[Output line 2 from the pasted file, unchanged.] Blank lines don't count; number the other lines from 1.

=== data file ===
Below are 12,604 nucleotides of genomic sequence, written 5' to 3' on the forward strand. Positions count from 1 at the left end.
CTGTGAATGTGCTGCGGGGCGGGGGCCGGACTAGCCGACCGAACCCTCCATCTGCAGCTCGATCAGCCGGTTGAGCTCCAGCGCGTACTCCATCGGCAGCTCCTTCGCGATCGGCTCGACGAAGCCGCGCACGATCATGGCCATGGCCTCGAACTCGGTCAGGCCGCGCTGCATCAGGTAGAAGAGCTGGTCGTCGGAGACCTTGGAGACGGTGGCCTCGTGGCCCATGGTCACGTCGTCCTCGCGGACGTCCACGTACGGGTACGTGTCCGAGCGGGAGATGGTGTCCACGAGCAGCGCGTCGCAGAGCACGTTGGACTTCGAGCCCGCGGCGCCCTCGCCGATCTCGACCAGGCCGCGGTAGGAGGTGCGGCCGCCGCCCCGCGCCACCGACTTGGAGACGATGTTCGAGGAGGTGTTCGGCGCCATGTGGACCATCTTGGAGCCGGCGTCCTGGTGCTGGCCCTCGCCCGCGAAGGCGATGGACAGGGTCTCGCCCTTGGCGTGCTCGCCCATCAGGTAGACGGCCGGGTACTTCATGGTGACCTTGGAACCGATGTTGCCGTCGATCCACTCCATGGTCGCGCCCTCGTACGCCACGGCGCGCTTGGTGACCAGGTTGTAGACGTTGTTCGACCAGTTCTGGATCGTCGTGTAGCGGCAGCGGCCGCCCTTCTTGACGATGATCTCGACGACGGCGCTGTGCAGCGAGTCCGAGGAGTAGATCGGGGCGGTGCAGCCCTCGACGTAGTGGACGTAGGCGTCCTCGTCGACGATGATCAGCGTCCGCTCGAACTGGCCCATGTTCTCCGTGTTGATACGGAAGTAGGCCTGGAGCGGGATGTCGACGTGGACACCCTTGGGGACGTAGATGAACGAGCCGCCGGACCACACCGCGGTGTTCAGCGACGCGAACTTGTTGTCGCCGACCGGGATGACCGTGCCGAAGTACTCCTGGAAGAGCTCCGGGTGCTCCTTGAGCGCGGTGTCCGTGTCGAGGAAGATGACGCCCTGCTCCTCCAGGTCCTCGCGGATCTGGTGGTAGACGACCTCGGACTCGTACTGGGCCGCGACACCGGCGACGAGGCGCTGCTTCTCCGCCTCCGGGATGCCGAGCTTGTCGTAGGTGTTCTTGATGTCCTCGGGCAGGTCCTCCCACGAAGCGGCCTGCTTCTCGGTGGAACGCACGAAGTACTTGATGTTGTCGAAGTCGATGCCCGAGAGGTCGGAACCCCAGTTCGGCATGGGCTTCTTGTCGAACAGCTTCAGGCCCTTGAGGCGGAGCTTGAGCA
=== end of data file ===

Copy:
CTGTGAATGTGCTGCGGGGCGGGGGCCGGACTAGCCGACCGAACCCTCCATCTGCAGCTCGATCAGCCGGTTGAGCTCCAGCGCGTACTCCATCGGCAGCTCCTTCGCGATCGGCTCGACGAAGCCGCGCACGATCATGGCCATGGCCTCGAACTCGGTCAGGCCGCGCTGCATCAGGTAGAAGAGCTGGTCGTCGGAGACCTTGGAGACGGTGGCCTCGTGGCCCATGGTCACGTCGTCCTCGCGGACGTCCACGTACGGGTACGTGTCCGAGCGGGAGATGGTGTCCACGAGCAGCGCGTCGCAGAGCACGTTGGACTTCGAGCCCGCGGCGCCCTCGCCGATCTCGACCAGGCCGCGGTAGGAGGTGCGGCCGCCGCCCCGCGCCACCGACTTGGAGACGATGTTCGAGGAGGTGTTCGGCGCCATGTGGACCATCTTGGAGCCGGCGTCCTGGTGCTGGCCCTCGCCCGCGAAGGCGATGGACAGGGTCTCGCCCTTGGCGTGCTCGCCCATCAGGTAGACGGCCGGGTACTTCATGGTGACCTTGGAACCGATGTTGCCGTCGATCCACTCCATGGTCGCGCCCTCGTACGCCACGGCGCGCTTGGTGACCAGGTTGTAGACGTTGTTCGACCAGTTCTGGATCGTCGTGTAGCGGCAGCGGCCGCCCTTCTTGACGATGATCTCGACGACGGCGCTGTGCAGCGAGTCCGAGGAGTAGATCGGGGCGGTGCAGCCCTCGACGTAGTGGACGTAGGCGTCCTCGTCGACGATGATCAGCGTCCGCTCGAACTGGCCCATGTTCTCCGTGTTGATACGGAAGTAGGCCTGGAGCGGGATGTCGACGTGGACACCCTTGGGGACGTAGATGAACGAGCCGCCGGACCACACCGCGGTGTTCAGCGACGCGAACTTGTTGTCGCCGACCGGGATGACCGTGCCGAAGTACTCCTGGAAGAGCTCCGGGTGCTCCTTGAGCGCGGTGTCCGTGTCGAGGAAGATGACGCCCTGCTCCTCCAGGTCCTCGCGGATCTGGTGGTAGACGACCTCGGACTCGTACTGGGCCGCGACACCGGCGACGAGGCGCTGCTTCTCCGCCTCCGGGATGCCGAGCTTGTCGTAGGTGTTCTTGATGTCCTCGGGCAGGTCCTCCCACGAAGCGGCCTGCTTCTCGGTGGAACGCACGAAGTACTTGATGTTGTCGAAGTCGATGCCCGAGAGGTCGGAACCCCAGTTCGGCATGGGCTTCTTGTCGAACAGCTTCAGGCCCTTGAGGCGGAGCTTGAGCA